Mattis says Pittsburgh synagogue gunman a 'coward'

PRAGUE, Oct 28 (Reuters) - U.S. Defense Secretary Jim Mattis said on Sunday the gunman who stormed a Pittsburgh synagogue and killed 11 worshippers was a coward and the "poorest excuse for a man you could ever come up with."

"If there is one person responsible, this individual, I won't even call him a man, he was (the) poorest excuse for a man you could ever come up with, who would use a weapon in a house of worship on unarmed innocent people," Mattis told a group of reporters traveling with him to Prague.

"This is a coward and he is not a man by any definition that we use in the Department of Defense," Mattis said.

Robert Bowers, 46, of Pittsburgh, was taken into custody after a shootout with a SWAT team on Saturday. Federal prosecutors charged him with 29 criminal counts including violence and firearms offenses, and violating U.S. civil rights laws.

RELATED: Memorial for victims of Pittsburgh synagogue shooting: 

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Memorial for victims of Pittsburgh synagogue shooting
People hold candles as they gather for a vigil in the aftermath of a deadly shooting at the Tree of Life Congregation, in the Squirrel Hill neighborhood of Pittsburgh, Saturday, Oct. 27, 2018. (AP Photo/Matt Rourke)
A crowd attends a memorial service at the Sixth Presbyterian Church in the Squirrel Hill section of Pittsburgh for the victims of the deadly shooting at the Tree of Life Synagogue where a shooter opened fire earlier, Saturday, Oct. 27, 2018. (AP Photo/Gene J. Puskar)
A crowd gathers at the intersection of Murray Ave. and Forbes Ave. in the Squirrel Hill section of Pittsburgh during a memorial vigil for the victims of the shooting at the Tree of Life Synagogue where a shooter opened fire earlier in the day Saturday, Oct. 27, 2018. (AP Photo/Gene J. Puskar)
A crowd holds candles on the lawn of the Sixth Presbyterian Church at the intersection of Murray Ave. and Forbes Ave. in the Squirrel Hill section of Pittsburgh during a memorial vigil for the victims of the shooting at the Tree of Life Synagogue where a shooter opened fire earlier in the day, Saturday, Oct. 27, 2018. (AP Photo/Gene J. Puskar)
A crowd gathers at the intersection of Murray Ave. and Forbes Ave. in the Squirrel Hill section of Pittsburgh during a memorial vigil for the victims of the shooting at the Tree of Life Synagogue where a shooter opened fire earlier in the day, Saturday, Oct. 27, 2018. (AP Photo/Gene J. Puskar)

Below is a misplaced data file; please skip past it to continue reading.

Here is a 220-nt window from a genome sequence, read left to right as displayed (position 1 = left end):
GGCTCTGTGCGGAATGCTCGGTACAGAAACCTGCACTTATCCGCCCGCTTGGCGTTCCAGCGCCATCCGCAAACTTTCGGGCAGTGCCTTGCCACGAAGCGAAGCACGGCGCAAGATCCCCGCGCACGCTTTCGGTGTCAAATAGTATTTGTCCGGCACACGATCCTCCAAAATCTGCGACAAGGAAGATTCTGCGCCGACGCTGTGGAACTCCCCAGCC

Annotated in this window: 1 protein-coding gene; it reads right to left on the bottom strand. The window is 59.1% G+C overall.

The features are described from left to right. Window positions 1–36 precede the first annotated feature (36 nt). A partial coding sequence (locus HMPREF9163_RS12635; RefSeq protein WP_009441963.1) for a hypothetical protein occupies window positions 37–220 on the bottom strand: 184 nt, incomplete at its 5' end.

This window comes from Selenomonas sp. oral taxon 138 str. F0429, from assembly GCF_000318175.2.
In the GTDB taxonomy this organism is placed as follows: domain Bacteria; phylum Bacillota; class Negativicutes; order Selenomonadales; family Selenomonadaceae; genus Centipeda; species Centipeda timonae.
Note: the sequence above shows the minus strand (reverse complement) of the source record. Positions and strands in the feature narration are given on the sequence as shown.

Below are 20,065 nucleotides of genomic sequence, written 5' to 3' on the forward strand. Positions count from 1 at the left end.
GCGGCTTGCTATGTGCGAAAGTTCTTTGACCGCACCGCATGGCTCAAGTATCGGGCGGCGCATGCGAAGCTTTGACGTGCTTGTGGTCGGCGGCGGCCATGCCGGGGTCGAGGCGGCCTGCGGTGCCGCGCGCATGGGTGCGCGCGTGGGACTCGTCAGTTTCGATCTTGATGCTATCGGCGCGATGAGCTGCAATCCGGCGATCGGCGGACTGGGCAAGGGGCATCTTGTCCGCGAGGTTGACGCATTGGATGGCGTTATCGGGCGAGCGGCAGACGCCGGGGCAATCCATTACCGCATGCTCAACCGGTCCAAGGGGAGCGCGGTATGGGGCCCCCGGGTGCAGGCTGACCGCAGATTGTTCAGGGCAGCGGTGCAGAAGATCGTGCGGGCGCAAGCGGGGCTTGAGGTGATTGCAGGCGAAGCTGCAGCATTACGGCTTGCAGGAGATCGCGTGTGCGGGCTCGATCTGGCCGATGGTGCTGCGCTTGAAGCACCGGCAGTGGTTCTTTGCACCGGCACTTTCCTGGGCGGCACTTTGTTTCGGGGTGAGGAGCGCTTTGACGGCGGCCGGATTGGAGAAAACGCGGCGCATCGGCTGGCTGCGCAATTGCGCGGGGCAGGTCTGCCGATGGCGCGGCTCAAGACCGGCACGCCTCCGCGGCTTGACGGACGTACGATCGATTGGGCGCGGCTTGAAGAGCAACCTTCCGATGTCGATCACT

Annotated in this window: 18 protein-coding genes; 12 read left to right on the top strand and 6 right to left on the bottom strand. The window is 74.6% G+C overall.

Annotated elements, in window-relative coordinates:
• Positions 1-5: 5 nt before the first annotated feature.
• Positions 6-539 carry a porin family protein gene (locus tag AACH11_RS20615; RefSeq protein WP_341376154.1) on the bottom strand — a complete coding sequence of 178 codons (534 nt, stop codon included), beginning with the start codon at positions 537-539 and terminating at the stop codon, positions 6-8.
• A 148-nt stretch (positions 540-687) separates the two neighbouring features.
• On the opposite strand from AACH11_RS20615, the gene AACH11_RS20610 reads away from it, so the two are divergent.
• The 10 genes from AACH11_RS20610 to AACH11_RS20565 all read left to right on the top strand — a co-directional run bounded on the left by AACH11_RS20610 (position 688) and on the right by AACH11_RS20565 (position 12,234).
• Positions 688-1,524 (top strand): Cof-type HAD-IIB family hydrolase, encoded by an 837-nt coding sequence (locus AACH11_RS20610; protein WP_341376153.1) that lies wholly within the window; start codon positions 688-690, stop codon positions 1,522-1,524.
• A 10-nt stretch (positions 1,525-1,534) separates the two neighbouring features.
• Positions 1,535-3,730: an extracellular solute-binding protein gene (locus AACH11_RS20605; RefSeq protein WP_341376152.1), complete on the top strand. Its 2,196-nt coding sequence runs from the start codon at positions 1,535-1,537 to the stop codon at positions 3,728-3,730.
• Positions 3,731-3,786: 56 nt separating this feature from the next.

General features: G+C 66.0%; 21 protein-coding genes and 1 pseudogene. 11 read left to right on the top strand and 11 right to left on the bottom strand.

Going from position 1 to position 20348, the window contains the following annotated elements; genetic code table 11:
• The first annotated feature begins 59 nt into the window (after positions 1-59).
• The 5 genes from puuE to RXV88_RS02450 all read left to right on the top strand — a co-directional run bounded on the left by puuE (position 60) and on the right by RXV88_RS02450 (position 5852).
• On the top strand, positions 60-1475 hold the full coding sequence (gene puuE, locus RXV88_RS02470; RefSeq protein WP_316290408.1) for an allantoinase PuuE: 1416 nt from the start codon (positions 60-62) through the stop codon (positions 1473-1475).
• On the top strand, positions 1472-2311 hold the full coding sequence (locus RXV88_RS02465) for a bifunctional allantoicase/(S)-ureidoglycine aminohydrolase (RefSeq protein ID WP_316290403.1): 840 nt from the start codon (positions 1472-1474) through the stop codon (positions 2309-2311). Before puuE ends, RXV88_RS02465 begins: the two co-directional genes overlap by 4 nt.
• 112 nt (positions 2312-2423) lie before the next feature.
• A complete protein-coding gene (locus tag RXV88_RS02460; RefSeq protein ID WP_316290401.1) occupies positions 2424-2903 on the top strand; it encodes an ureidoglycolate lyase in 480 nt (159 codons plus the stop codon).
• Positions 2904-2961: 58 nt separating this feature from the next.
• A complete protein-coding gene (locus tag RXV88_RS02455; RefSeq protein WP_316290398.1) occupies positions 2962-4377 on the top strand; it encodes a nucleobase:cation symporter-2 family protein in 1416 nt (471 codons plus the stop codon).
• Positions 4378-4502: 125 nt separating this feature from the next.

A couple embrace at the intersection of Murray Ave. and Forbes Ave. in the Squirrel Hill section of Pittsburgh, during a memorial vigil for the victims of the shooting at the Tree of Life Synagogue where a shooter opened fire, killing multiple people and wounding others, including several police officers, Saturday, Oct. 27, 2018. (AP Photo/Gene J. Puskar)
A young boy holds a sign at the intersection of Murray Ave. and Forbes Ave. in the Squirrel Hill section of Pittsburgh during a memorial vigil for the victims of the deadly shooting at the Tree of Life synagogue where a shooter opened fire, killing multiple people and wounding others, including several police officers, Saturday, Oct. 27, 2018. (AP Photo/Gene J. Puskar)
Holding candles, a group of girls wait for the start of a memorial vigil at the intersection of Murray Ave. and Forbes Ave. in the Squirrel Hill section of Pittsburgh, for the victims of the shooting at the Tree of Life Synagogue where a shooter opened fire, killing multiple people and wounding others, including sevearl police officers, Saturday, Oct. 27, 2018. (AP Photo/Gene J. Puskar)
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"That is tough, on the neighborhood, on the members of that synagogue, on all of us who believe in freedom of religion, it is one of our most fundamental rights that our country was founded on," Mattis said.

Earlier, U.S. Attorney General Jeff Sessions said federal prosecutors could seek the death penalty.

Bowers had made many anti-Semitic posts online, including one early on Saturday. In another, he slammed U.S. President Donald Trump for doing nothing to stop an "infestation" of the United States by Jews.

Mattis was also asked about a decision to send U.S. troops to the border with Mexico. He said preparations were being made to send the troops and some construction material was already moving.

U.S. President Trump has hammered away at the issue of illegal immigration two weeks ahead of congressional elections. Taking aim at a caravan of Central American migrants, Trump wrote on Twitter on Thursday he was "bringing out the military for this National Emergency. They will be stopped!" (Reporting by Idrees Ali; editing by David Evans)

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